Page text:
Consensus-based recommendations for optical coherence tomography angiography reporting in uveitis

Francesco Pichi, Ester Carreño, Carlos Pavesio, Alastair K. Denniston, Dilraj S. Grewal, Gabor Deak, Moncef Khairallah, Matilde Ruiz-Cruz, Joao Rafael de Oliveira Dias, Alfredo Adan, Tomas Burke, Alessandro Invernizzi, Ariel Schlaen, Meng Tian, Aniruddha Kishandutt Agarwal, William R. Tucker, H. Nida Sen, Phoebe Lin, Lyndell L. Lim, Kathryn L. PeppleMarion R. Munk

Research output: Contribution to journalArticlepeer-review

7 Scopus citations


Background/aims To establish a consensus in the nomenclature for reporting optical coherence tomography angiography (OCTA findings in uveitis. Methods The modified Delphi process consisted of two rounds of electronic questionnaires, followed by a face-to-face meeting conducted virtually. Twenty-one items were included for discussion. The three main areas of discussion were: wide field OCTA (WF-OCTA), nomenclature of OCTA findings and OCTA signal attenuation assessment and measurement. Seventeen specialists in uveitis and retinal imaging were selected by the executive committee to constitute the OCTA nomenclature in Uveitis Delphi Study Group. The study endpoint was defined by the degree of consensus for each question:’strong consensus’ was defined as >90% agreement,’consensus’ as 85%–90% and’near consensus’ as >80% but <85%. Results There was a strong consensus to apply the term’wide field’ to OCTA images measuring over 70° of field of view, to use the terms’flow deficit’ and’non-detectable flow signal’ to describe abnormal OCTA flow signal secondary to slow flow and to vessels displacement respectively, to use the terms’loose’ and’dense’ to describe the appearance of inflammatory choroidal neovascularisation, and to use the percentage of flow signal decrease to measure OCTA ischaemia with a threshold greater than or equal to 30% as a’large area’. Conclusions This study sets up consensus recommendations for reporting OCTA findings in uveitis by an expert panel, which may prove suitable for use in routine clinical care and clinical trials.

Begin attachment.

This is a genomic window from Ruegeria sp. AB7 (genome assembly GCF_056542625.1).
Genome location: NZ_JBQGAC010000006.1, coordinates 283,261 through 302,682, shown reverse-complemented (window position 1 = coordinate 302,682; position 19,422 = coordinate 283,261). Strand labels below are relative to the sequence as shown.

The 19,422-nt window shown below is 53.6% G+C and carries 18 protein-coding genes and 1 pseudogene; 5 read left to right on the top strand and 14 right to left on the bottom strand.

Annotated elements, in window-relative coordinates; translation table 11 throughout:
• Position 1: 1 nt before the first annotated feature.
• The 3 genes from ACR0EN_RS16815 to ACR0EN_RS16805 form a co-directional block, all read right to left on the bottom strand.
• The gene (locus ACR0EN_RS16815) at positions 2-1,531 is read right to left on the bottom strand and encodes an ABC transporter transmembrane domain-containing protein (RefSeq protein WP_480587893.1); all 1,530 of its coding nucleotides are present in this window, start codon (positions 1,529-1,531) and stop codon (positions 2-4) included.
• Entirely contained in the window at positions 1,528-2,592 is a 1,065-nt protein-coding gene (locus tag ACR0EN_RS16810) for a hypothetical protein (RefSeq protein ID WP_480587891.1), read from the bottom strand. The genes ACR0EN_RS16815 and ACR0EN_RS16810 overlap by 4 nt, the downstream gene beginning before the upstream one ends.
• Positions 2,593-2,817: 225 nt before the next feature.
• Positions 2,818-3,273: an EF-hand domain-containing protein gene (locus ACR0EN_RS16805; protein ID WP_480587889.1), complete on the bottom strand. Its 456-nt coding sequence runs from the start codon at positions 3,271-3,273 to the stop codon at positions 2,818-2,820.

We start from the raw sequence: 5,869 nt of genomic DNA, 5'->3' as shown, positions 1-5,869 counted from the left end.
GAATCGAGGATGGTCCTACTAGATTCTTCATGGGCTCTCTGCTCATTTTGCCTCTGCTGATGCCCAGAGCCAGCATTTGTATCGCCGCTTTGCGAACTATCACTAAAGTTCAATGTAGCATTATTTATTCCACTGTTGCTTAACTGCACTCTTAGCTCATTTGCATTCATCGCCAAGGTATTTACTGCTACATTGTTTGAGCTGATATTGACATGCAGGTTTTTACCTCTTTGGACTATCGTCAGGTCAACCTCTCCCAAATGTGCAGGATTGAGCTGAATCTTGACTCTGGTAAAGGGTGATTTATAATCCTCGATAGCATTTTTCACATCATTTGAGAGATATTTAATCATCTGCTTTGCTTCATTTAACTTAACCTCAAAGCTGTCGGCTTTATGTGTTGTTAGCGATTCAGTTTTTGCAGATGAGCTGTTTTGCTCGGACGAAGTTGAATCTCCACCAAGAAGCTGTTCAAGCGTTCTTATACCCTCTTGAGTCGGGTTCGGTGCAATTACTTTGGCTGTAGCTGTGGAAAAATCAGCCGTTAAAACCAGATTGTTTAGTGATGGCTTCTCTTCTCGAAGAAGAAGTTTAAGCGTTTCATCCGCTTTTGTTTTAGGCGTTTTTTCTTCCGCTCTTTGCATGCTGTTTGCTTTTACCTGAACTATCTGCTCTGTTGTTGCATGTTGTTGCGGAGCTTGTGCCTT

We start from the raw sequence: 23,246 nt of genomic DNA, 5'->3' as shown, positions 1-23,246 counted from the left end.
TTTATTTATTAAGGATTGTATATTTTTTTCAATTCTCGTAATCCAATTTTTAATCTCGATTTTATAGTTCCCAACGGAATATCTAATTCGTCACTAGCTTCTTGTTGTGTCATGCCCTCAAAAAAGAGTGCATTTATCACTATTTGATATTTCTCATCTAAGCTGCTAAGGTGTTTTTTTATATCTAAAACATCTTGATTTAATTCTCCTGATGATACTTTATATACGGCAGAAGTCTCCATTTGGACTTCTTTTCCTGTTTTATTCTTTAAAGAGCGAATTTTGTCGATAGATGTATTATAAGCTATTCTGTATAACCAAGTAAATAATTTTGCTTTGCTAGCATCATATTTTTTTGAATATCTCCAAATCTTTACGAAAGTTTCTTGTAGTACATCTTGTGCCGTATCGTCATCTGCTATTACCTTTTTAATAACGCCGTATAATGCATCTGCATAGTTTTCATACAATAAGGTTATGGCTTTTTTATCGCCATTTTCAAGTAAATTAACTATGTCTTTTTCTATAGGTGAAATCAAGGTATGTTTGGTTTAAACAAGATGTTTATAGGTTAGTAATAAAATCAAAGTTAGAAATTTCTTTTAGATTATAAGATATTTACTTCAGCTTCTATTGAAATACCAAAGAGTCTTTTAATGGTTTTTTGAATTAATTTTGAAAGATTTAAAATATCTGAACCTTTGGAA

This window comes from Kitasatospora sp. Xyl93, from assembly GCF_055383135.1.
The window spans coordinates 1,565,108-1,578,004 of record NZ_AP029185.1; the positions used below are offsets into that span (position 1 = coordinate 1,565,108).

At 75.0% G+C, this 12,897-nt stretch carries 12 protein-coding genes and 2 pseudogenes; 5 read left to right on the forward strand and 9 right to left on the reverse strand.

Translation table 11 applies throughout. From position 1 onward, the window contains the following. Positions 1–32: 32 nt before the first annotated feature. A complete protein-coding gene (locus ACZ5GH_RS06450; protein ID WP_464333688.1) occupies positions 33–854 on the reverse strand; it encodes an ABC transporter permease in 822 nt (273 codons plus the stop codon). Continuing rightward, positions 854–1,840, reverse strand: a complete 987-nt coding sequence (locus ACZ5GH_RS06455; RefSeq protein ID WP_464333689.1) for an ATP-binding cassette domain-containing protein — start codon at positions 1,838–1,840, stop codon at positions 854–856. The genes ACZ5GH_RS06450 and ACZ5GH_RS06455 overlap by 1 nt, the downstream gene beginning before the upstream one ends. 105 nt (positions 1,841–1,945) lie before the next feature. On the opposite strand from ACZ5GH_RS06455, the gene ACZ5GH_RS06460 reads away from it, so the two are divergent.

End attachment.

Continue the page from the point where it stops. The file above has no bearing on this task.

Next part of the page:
Original languageEnglish (US)
Pages (from-to)959-965
Number of pages7
JournalBritish Journal of Ophthalmology
Issue number7
StatePublished - 2023

ASJC Scopus subject areas

  • Sensory Systems
  • Cellular and Molecular Neuroscience
  • Ophthalmology


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